flavorpill:

What’s on the other side of some of these classic covers?

Famous Album Covers in Reverse 

soundbitecity:

No Surface Without a Seat

Berlin isn’t the warmest of places, so I was continually surprised by the amount of outdoor seating around the city.  In some neighborhoods, sidewalk cafes, public benches, beer gardens, or terraces seemed to be at every turn.  But what surprised me even more than the sheer amount of seating, was the seemingly ad-hoc, improvised, or innovative nature of many of the options.  Anywhere there was a surface or some extra space, you were bound to find a cushion, a folding chair, a crate, or some recycled materials inviting you to sit down and take a break.  It wasn’t limited to restaurants and bars either - cushions and chairs could be found on the steps, ledges, sidewalks, and street corners outside of clothing stores, gift shops, and all sorts of other random places.

My visit was in April, presumably the time of year when these chairs and cushions first emerge from winter storage.  I’d be curious to take walk through the city in summertime to see them in greater use, and to see if even more sprout up.  It must create an impressively vibrant street life.

Photos taken April, 2014

Discounted and matches appropriately. Cheers Barry.

Out of all the things that orbit Earth I’d say the moon is probably the most beautiful

newurbanismfilmfestival:

maptitude1:

This time lapse gif shows the changing course of a river over 28 years.

A river runs through it. Better go catch it!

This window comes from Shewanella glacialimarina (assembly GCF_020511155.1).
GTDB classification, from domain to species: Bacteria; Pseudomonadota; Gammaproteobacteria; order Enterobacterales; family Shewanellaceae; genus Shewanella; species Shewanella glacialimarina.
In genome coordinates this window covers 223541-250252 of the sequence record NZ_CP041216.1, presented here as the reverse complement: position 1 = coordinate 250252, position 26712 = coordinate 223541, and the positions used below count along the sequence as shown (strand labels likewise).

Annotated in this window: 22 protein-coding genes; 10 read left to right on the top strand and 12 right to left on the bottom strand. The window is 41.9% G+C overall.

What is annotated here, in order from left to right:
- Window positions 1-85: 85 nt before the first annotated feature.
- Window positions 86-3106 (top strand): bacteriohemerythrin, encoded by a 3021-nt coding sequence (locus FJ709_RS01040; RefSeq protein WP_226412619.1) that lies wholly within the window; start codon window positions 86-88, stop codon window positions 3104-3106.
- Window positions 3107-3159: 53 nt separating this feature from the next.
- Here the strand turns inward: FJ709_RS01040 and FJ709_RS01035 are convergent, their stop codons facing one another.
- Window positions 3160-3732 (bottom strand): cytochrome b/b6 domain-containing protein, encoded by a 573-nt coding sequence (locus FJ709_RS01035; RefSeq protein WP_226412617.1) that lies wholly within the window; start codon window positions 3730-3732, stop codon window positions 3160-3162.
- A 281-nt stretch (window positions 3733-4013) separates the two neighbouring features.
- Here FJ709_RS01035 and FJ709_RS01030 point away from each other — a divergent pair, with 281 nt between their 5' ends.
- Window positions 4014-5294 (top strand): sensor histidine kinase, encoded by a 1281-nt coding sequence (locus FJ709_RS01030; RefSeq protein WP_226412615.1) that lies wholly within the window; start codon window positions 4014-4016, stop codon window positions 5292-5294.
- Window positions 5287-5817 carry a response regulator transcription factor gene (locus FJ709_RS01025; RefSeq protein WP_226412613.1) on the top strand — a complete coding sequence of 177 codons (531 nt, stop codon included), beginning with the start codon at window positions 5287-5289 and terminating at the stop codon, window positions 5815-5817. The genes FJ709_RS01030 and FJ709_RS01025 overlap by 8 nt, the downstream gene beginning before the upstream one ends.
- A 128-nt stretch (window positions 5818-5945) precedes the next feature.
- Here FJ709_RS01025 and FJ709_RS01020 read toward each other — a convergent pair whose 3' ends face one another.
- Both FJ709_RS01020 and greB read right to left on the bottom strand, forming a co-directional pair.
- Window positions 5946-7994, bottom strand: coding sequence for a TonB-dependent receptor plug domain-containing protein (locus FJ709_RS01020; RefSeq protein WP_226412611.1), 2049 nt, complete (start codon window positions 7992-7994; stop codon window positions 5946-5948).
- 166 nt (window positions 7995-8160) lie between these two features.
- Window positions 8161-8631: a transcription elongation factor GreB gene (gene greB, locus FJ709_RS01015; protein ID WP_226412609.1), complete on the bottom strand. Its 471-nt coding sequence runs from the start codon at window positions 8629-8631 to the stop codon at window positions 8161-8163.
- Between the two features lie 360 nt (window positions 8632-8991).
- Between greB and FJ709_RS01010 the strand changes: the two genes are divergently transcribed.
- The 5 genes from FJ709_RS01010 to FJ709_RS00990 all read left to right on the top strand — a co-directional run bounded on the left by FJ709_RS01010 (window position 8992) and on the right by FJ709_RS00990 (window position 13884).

newurbanismfilmfestival:

maptitude1:

This time lapse gif shows the changing course of a river over 28 years.

A river runs through it. Better go catch it!

(Source: reddit.com)

bobbycaputo:

The Intricate, Beautiful Patterns of Civilization Seen From Above

umans love to tease signals from noise. We see a man in the moon, Mother Mary in a piece of toast, Lady Luck in a winning run at the casino. Alex MacLean deftly plays to this tendency in his stunning aerial photos that reveal patterns in seemingly mundane things.

MacLean leans from the window of an airplane to snap tightly arranged photos of urban, industrial and wild environments. The vantage point is low enough to make out the people and places on the ground, but high enough to see their organization within the broader landscape. His photos provide our appetite for patterns several layers of interpretation to chew on, while exploring the impact of things like urban sprawl, pollution and resource extraction.

“Through sort of abstract and engaging patterns, those things will draw people into it, and hopefully think about these issues,” he says. “It really is about combining art and information. Some of it is sort of subliminal–you can’t quite put your finger on it but it sort of draws you in and engages you.”

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